Henley agrees. It's okay to say, "No, I'm sorry but my schedule is full" without giving specifics. For times when sitting is not convenient, she suggests offering an alternate sitter. You may try this: "If you're in a pinch, call my next door neighbor. I've kept her grandchild, so she owes me big time!"

This doesn't mean you're accepting responsibility for finding a sitter, stresses Henley. "You're there to help. But, you're not obligated. If I can't sit, I know my daughter-in-law will find someone, or change plans, or they'll have to work it out as a couple."

A Granny Nanny with a Plan... or Three

Carolyn Schulz and her daughter, Karen, found a unique way to avoid misunderstandings. After Carolyn and her husband retired, the two moved back to the town where they had raised their family. This was also where her daughter and son-in-law were building their own business.

Carolyn asked outright, "How can I best help the business?"

Her daughter's response: "By being a 'gopher' for our girls."

Translated, this meant that Carolyn would be available, sometimes on short notice, for whatever needs arose for her granddaughters, then ages 7 and 10.

Carolyn and Karen worked out a timesaving code that's proven to be effective.

If Karen makes a request and Carolyn responds with a Plan A that means: No plans, no problem!

Responding with a Plan B indicates that Carolyn has plans and Karen should try her other sitter options.

If Karen's request is a Plan W, that translates into urgent — usually signaling a business predicament. In this case, she's exhausted all other options and will have to seriously alter her plans if Carolyn cannot help.

"The arrangement works out splendidly from my end," says Carolyn. "I'm usually available to help, but I've turned down requests."

As for Zelda? "Setting and communicating reasonable boundaries is hard," she says. "But I've realized that the world doesn't fall apart when I say 'no'."

Comments

My daughter is 29, divorced, and has 3 daughters, 12, 9, and 4. I divorced 13 years ago, and I've been helping my daughter and her children all this time in some capacity. The 12 year old's father is emotionally neglectful, but pays a little child support, and his mother see her some weekends. The 9 and 4 year old's father abandoned them 3 1/2 years ago. I've been the primary bread winner. I have a good paying job and I'm 56 years old. My daughter does better each year, but she is a very angry, bitter young woman. A year ago, she got a good paying job working Thursday nights, Friday and Saturday nights. She was able to secure a 2-bedroom apartment, only blocks from my house. The girls are in a very school system. I have been taking care of all three granddaughters since last December 2012, every Thursday, Friday, all day Saturday, Saturday night, and until about 1:00 p.m. on Sundays. The two younger ones have ADHD. The older one of the two is on medication and does very well on that. The 12 year old is gem and is very helpful. I work Monday thru Friday and I'm off work Saturday and Sunday. I've had about 2-3 weekends off since last December. I collapse on Sundays afternoons and recover at my job on Mondays and Tuesdays. There are no strong, helpful men in my life or my daughter's life. There are no brothers, no uncles, no grandfathers. It's been me helping my daughter and grandchildren for 12 years. This last weekend, I tried to go back to church Sunday morning. I have not gone to church (which I love) for over 4 months, because it was a chore going to church with 3 kids, the 4 year old would RUN every time we went to church and I had to take them to 3 different buildings. After church I'd prepare lunch. It was too much for me. So I tried again this last Sunday. I was one block from church and I had a melt down from the bickering in the back seat between the 9 and 4 year old. I turned around and went back home. Their mother came to pick them up at 1 p.m. I've been very depressed and crying off and on. I work 40 hours at my normal job, and have week nights to get all my chores done, which includes maintaining my house and yard, 2 dogs, and a one cat. I love my granddaughters and I love caring for them and cooking good meals, but it's taking it's toll. My daughter cannot afford childcare. I'm spent, I'm getting worn out. I can't continue doing this all on my own, and I don't know how my daughter can work, unless I care for her daughters. She has not been a good daughter to me. I do what I do for my granddaughters.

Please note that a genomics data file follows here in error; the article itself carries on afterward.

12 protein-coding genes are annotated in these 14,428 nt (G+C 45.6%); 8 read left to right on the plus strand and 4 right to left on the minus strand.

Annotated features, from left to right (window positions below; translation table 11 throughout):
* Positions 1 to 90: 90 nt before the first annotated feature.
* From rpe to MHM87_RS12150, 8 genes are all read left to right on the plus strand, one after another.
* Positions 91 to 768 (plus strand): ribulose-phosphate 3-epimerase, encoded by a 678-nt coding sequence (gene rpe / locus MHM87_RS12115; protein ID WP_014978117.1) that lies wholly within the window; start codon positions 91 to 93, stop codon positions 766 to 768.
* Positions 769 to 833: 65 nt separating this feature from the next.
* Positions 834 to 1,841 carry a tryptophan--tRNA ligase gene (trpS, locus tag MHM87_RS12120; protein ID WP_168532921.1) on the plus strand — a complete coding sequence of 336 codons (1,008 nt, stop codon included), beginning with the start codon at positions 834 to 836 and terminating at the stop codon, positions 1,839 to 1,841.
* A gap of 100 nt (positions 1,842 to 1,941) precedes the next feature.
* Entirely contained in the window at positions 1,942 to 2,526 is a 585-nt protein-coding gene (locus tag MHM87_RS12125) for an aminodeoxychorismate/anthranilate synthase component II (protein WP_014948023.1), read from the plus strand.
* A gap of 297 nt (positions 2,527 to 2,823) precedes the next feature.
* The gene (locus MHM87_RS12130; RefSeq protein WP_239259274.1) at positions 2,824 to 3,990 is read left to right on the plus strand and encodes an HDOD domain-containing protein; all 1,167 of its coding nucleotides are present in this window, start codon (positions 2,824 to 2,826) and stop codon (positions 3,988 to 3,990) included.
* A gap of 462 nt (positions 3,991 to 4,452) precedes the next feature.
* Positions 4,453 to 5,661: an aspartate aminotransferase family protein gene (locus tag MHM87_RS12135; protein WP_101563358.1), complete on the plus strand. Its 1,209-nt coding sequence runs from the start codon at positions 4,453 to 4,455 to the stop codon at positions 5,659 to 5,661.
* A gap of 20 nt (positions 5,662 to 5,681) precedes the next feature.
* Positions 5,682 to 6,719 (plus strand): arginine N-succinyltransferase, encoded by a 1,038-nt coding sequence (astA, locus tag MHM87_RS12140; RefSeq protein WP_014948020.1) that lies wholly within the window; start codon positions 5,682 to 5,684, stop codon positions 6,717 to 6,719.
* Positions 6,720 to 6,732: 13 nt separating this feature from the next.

notime4me on 2013-09-16 11:23:45

Good article !

vioniky@yahoo.com on 2013-03-31 12:33:21